When we looked for an upper stage, to do the in-space part of the mission, we found that we could do a significant number of missions in cis-lunar space with the current Delta IV upper stage, which we are calling the Interim Cryogenic Propulsion Stage, or ICPS. We were able to take existing systems —the boosters, the engines, the ICPS (Interim Cryogenic Propulsion Stage)— and integrate them with a new core stage, which is the backbone of the rocket. It allowed us to move forward very rapidly toward a 2017 launch, at what we believe is a minimum cost for a rocket of this size.

That being the case, it brings us to the job of integrating all that hardware, which was designed for a different purpose and a different system, into a system that will operate together. This vehicle doesn’t fly exactly like a Delta, so the loads on the ICPS are different. The vehicle doesn’t fly like Ares was going to fly, so the loads on the boosters are a little different, and the environments for the space shuttle main engines, the RS25s, are different on this vehicle; we’ve relocated them under the core stage. We’ve had to go through a very iterative process in integrating this vehicle so that it works together, to make sure we don’t have to go back and re-design hardware that is already designed; that would be a very expensive thing to do. The greatest challenge is the integration of heritage hardware into a working vehicle design, while keeping on schedule and budget.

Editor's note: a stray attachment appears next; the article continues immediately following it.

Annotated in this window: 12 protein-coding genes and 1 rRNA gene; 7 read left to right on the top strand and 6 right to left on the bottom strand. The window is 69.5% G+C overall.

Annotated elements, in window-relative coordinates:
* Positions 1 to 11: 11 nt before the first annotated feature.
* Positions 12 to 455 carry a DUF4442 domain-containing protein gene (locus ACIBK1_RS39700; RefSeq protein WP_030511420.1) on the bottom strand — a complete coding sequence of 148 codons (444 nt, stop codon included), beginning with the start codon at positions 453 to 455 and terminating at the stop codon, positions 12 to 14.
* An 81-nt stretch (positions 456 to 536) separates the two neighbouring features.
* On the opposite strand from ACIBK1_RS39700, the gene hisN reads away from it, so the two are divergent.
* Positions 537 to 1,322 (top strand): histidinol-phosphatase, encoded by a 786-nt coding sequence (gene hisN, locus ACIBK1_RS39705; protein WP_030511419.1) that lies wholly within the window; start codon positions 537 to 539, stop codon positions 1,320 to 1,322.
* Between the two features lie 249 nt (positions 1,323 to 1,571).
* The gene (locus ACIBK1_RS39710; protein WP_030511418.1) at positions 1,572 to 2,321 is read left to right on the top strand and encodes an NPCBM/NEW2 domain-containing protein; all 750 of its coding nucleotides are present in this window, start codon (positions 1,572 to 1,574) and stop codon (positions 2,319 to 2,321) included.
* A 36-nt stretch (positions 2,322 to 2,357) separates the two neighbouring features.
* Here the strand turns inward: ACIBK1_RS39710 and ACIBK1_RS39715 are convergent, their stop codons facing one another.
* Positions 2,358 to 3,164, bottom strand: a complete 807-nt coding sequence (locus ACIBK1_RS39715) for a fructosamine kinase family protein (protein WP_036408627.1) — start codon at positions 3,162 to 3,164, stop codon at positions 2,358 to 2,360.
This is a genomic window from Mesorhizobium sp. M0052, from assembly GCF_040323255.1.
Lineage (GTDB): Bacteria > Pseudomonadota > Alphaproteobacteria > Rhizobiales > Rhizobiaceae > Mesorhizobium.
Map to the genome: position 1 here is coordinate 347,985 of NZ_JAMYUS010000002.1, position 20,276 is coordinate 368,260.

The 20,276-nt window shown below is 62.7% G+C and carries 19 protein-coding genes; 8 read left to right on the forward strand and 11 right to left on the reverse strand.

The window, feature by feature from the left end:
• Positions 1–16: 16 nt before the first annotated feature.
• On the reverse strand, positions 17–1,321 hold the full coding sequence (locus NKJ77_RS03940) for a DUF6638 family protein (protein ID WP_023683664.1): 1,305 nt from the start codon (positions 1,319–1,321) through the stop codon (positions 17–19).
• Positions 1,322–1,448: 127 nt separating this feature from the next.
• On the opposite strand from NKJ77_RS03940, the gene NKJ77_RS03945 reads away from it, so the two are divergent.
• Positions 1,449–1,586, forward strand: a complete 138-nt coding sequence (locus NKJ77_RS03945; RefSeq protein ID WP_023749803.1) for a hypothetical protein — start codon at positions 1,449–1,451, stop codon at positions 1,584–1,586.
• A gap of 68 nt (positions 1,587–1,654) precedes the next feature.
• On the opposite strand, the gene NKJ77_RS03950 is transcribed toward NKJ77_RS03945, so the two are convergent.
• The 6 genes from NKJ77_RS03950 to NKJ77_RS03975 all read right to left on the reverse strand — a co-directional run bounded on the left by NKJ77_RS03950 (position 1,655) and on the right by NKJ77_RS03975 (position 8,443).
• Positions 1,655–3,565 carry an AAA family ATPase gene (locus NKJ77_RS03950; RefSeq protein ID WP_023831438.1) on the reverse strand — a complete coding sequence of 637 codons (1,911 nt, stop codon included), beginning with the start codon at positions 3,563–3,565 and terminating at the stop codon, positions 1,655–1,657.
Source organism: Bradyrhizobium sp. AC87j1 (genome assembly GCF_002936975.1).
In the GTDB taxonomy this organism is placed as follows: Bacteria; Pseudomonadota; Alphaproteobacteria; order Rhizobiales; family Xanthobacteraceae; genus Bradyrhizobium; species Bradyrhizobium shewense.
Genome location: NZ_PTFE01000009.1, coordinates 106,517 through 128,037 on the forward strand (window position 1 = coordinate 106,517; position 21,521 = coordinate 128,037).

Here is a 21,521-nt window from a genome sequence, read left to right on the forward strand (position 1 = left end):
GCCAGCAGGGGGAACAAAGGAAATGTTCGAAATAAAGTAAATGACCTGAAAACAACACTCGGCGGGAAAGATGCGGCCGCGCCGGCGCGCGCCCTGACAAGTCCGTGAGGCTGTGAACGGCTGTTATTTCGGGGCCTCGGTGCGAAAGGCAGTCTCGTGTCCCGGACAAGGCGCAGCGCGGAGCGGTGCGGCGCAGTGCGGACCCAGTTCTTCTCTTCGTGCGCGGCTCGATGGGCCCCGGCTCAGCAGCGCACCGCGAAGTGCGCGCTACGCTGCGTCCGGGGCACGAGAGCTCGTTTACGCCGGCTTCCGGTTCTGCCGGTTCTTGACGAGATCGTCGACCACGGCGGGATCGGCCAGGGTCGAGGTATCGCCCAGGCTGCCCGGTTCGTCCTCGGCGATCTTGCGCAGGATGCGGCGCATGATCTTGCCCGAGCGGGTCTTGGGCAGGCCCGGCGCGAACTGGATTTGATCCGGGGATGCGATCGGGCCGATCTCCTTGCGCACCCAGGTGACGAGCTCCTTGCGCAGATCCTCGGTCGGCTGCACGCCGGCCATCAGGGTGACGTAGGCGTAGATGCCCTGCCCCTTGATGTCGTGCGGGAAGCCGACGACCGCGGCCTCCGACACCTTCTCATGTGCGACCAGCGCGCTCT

NTB: What is being done with SLS currently? Is it in the design phase? Testing phase?

Lyles: Today we are in the Preliminary Design review and are getting really close to setting the design of this vehicle to the way it will fly and operate. This is a critical part of the design, and at this stage, we have a lot of confidence in this rocket. We do have some challenges going forward, but we have mitigation plans with multiple solutions. The design phase of the core stage is very rapidly approaching critical design review next year, and they are essentially designed. Once that is set as the primary structure, we have very little that we would want to change in primary structure from a vehicle integration point of view.